Your lordship’s most humble servant,


Mr. MOLYNEUX to Mr. Locke.

Dear Sir,

Dublin, Dec. 18, 1697. IT is now above three months since I heard from you, your last being of Sept. 11. You will therefore excuse my impatience, if I can forbear no longer, and send this merely to know how you do. It is an anguishing thought to me, that you should be subject to the common frailties and fate of mankind; but it would be some alleviation to my trouble, that, if you are ill, I should know the worst of it. This has so wholly taken up my mind at present, that I have no inclination

to write one word more to you in this, but again to repeat my request to you, that you would let me know how you are; for till I know this, I am dissatisfied, I am extremely uneasy ; but for ever shall be

Your most affectionate admirer,

; and devoted servant,


Mr. Locke to Mr. Molyneux.
Dear Sir,

Oates, Jan. 10, 1697-8. YOUR gentle and kind reproof of my silence, has greater marks of true friendship in it, than can be expressed in the most elaborate professions, or be suffici. ently acknowledged by a man, who has not the opportunity nor ability to make those returns he would. Though I have had less health, and more business since I writ to you last than ever I had for so long together in my life; yet neither the one nor the other had kept me so long a truant, had not the concurrence of other causes, drilled me on from day to day, in a neglect of what I frequently purposed, and always thought myself obliged to do. Perhaps the listlessness my indisposition constantly kept me in, made me too easily hearken to such excuses; but the expectation of hearing every day from Mons. Le Clerc, that I might send you his answer, and the thoughts that I should be able to send your brother an account, that his curious treatise concerning the chafers in Ireland was printed, were at least the pretences that served to humour my laziness. Business kept me in town longer than was convenient for my health : all the day from my rising was commonly spent in that, and when I came home at night, my shortness of breath, and panting for want of it,

made me ordinarily so uneasy, that I had no heart to do any thing: so that the usual diversion of my vacant hours forsook me, and reading itself was a burthen to me. In this estate I lingered along in town to Decem, ber, till I betook myself to my wonted refuge, in the more favourable air and retirement of this place. That gave me presently relief against the constant oppression of my lungs, whilst I sit still : but I find such a weak. ness of them still remain, that if I stir ever so little, I am immediately out of breath, and the very dressing or undressing me is a labour that I am fain to rest after to recover my breath; and I have not been once out of my house since I came last hither. I wish nevertheless that you were here with me to see how well I am: for you would find, that, sitting by the fire's side, I could bear my part in discoursing, laughing, and being merry with you, as well as ever I could in my life. If you were here (and, if wishes of more than one could bring you, you would be here to-day) you would find three or four in the parlour after dinner, who, you would say, passed their afternoons as agree ably and as jocundly as any people you have this good while met with. Do not therefore figure to yourself, that I am languishing away my last hours under an unsociable despondency and the weight of my infirmity, It is true, I do not count upon years of life to come; but I thank God I have not many 'uneasy hours here in the four-and-twenty; and if I can have the wit to keep myself out of the stifling air of London, I see no reason but, by the grace of God, I may get over this winter, and that terrible enemy of mine may use me no worse than the last did, which as severe, and as long as it was, let me yet see another summer.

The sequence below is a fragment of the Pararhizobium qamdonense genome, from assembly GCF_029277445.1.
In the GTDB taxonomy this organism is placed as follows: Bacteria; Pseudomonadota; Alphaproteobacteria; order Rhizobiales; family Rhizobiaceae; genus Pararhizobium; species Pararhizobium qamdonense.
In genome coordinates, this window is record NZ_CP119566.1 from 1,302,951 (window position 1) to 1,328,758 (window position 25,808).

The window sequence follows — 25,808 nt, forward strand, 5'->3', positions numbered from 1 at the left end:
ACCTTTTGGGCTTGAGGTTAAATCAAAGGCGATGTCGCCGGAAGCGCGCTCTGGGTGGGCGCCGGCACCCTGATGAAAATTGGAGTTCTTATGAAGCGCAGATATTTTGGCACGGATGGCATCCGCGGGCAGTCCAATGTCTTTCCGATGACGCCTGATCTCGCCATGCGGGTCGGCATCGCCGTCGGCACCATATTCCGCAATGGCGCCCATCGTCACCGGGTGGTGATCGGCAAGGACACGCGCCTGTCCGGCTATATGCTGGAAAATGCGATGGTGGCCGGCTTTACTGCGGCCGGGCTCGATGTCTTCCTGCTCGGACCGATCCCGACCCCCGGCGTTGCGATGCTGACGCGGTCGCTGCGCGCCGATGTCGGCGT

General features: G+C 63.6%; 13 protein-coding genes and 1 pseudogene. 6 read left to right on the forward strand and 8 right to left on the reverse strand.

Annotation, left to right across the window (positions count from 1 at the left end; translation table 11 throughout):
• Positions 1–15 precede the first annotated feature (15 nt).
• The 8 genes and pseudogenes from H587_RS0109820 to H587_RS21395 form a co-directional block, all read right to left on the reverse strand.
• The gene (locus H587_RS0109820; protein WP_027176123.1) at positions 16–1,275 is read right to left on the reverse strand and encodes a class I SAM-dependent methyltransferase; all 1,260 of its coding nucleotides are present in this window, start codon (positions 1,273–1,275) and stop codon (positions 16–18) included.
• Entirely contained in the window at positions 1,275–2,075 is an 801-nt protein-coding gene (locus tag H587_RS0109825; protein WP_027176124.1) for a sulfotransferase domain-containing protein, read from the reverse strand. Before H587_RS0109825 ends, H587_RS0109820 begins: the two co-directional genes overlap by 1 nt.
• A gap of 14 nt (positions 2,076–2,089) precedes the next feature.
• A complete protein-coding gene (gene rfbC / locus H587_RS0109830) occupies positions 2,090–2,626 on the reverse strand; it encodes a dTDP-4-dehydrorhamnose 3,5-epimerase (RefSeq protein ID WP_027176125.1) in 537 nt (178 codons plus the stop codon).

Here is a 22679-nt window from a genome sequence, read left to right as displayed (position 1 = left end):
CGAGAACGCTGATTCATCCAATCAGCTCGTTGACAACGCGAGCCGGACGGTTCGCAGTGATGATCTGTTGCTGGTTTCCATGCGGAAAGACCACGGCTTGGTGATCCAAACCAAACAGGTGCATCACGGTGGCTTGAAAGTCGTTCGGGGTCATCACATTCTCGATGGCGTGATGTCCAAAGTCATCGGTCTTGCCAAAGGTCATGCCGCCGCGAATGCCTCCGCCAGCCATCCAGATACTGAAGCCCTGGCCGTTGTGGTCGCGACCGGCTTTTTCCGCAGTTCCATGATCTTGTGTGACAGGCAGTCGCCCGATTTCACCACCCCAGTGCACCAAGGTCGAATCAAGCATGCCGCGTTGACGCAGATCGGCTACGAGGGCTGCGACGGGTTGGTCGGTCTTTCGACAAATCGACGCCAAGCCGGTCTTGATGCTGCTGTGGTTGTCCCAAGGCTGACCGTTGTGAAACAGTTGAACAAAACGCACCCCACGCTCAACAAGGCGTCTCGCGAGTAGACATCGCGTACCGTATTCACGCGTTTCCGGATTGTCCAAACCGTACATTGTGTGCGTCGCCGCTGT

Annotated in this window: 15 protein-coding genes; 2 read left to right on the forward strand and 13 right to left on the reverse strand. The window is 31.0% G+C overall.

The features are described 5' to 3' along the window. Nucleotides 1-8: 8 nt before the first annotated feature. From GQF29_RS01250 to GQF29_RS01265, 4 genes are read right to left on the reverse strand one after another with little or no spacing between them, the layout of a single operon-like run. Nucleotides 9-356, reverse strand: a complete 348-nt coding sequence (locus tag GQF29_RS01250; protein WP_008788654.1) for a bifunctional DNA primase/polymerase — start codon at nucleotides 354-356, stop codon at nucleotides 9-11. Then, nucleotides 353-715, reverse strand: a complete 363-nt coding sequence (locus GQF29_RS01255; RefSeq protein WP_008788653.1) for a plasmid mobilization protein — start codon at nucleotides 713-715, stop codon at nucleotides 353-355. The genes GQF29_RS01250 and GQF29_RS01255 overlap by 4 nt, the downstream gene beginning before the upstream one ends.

What you say to me in yours of the 4th of Octo. ber, concerning the bishop of W... ..., you will, I believe, be confirmed in, if his answer to my second letter, of which I shall say nothing to you yet, be got to you.

Mr. Coste is now in the house with me here, and is tutor to my lady Masham's son. I need not, I think, answer your questions about his skill in mathematics